COMT gene (Catechol-O-Methyltransferase) codes for the essential COMT enzyme involved in the inactivation of catecholamines such as dopamine and catecholestrogens. COMT helps the body get rid of excess Dopamine and other neurotransmitters as well as excess estrogens. A homozygous mutation of the V158M allele is associated with a 40% reduction in COMT gene activity.
1-3 Scientific research has demonstrated that a common mutation in the COMT gene locus results in the conversion of the amino acid valine to methionine at position 158 and causes a dramatic reduction in the enzyme’s ability to metabolize these neurotransmitters and catecholestrogens. 1,4 The enzyme is notably active in the prefrontal cortex which is the area of the brain that gives rise to what we perceive as our personality, emotions, behavior inhibition, abstract thinking, and short-term memory. 5 Val (G) allele carriers have higher enzyme activity resulting in greater stress resiliency and lower dopamine levels. Met (A) allele carriers have lower enzyme activity resulting in reduced stress resiliency and higher dopamine levels. Heterozygous Val/Met allele carriers exhibit an intermediate enzyme activity.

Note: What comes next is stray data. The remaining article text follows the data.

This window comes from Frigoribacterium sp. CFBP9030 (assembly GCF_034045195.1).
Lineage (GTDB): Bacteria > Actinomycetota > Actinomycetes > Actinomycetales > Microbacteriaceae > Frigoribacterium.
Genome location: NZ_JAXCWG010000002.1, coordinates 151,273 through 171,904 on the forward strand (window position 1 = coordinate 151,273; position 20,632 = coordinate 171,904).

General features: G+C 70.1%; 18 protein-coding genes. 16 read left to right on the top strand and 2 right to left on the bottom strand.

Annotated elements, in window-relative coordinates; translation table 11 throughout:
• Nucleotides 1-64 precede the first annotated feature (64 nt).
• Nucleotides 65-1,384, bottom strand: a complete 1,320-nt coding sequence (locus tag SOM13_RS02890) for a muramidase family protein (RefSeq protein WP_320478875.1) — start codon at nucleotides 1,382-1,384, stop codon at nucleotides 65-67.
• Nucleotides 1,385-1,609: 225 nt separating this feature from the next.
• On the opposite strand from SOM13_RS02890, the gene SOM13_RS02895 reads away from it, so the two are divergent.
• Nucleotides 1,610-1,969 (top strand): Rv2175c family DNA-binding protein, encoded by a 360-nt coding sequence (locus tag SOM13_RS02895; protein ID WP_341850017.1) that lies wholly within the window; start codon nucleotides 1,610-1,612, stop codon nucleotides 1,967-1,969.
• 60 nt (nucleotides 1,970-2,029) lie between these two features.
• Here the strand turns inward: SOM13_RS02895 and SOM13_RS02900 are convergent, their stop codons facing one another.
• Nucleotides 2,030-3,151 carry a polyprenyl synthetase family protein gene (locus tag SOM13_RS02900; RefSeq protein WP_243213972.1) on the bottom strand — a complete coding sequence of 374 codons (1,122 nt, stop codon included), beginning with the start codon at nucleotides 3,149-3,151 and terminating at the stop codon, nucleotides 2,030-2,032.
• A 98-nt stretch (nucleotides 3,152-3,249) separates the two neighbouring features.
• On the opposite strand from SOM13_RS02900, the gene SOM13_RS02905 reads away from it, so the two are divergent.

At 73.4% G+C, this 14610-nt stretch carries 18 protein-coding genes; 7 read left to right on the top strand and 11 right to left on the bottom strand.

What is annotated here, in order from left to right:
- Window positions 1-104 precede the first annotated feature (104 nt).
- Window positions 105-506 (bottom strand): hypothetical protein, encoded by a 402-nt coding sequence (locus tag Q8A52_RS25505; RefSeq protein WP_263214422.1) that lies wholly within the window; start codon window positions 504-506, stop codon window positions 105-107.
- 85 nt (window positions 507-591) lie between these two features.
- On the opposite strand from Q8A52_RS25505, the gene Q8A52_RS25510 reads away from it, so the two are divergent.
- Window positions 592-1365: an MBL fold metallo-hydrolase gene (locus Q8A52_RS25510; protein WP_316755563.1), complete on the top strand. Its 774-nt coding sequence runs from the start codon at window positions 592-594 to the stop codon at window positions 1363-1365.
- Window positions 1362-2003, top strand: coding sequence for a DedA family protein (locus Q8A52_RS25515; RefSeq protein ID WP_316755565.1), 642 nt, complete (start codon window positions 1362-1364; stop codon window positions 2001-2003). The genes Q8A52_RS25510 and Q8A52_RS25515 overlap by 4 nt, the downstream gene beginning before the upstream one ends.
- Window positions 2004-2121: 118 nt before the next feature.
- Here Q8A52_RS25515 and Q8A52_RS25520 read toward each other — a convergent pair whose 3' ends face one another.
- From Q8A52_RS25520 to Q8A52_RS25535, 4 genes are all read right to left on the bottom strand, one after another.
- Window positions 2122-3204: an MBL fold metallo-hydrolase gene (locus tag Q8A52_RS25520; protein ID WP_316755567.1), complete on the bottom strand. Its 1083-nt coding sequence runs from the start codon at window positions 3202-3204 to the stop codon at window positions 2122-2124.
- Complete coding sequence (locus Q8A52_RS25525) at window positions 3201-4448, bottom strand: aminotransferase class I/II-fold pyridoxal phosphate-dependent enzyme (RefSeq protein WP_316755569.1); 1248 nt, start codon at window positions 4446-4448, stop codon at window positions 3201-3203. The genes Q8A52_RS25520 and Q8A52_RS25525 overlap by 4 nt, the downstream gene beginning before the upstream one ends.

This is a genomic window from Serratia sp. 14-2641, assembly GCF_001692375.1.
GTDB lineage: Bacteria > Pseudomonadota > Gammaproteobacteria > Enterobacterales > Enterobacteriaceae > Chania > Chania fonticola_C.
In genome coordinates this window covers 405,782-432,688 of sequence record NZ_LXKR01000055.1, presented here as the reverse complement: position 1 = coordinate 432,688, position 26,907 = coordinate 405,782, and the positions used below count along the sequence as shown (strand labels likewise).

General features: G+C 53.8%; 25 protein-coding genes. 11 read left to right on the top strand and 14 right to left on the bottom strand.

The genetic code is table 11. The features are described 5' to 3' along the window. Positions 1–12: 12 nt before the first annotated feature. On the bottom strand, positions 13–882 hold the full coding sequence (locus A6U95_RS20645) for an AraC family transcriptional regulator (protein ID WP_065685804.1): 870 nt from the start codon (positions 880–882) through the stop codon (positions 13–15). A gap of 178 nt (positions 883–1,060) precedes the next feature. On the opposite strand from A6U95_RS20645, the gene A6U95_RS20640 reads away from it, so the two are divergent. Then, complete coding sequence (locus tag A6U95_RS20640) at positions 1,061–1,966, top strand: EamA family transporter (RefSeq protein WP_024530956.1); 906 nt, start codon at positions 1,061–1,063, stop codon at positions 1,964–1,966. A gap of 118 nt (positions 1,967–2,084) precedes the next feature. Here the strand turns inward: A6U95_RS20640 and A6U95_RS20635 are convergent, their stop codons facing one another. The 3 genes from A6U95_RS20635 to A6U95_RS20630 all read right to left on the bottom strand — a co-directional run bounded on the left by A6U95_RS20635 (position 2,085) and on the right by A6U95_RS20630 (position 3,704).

Dopamine helps to create alertness and attention and people with COMT gene mutations tend to get more irritable. Individuals with a COMT gene mutation are generally volatile susceptible to depression, anxiety, mood disorders and toxicity symptoms. Addiction is common with individuals carrying this mutation, medical experts recommend early and often discussions around drugs, alcohol and other addictive substances or behaviors.
Methylation supports the brain and nervous system through neurotransmitter synthesis and degradation, which is vital for improving stress resilience and stabilizing mood. If you have a COMT gene mutation, your recovery from stressful events might be harder than for someone without this mutation or without impaired methylation because you don’t metabolize stress neurotransmitters, such dopamine and ohter neurotrsnmitters as rapidly.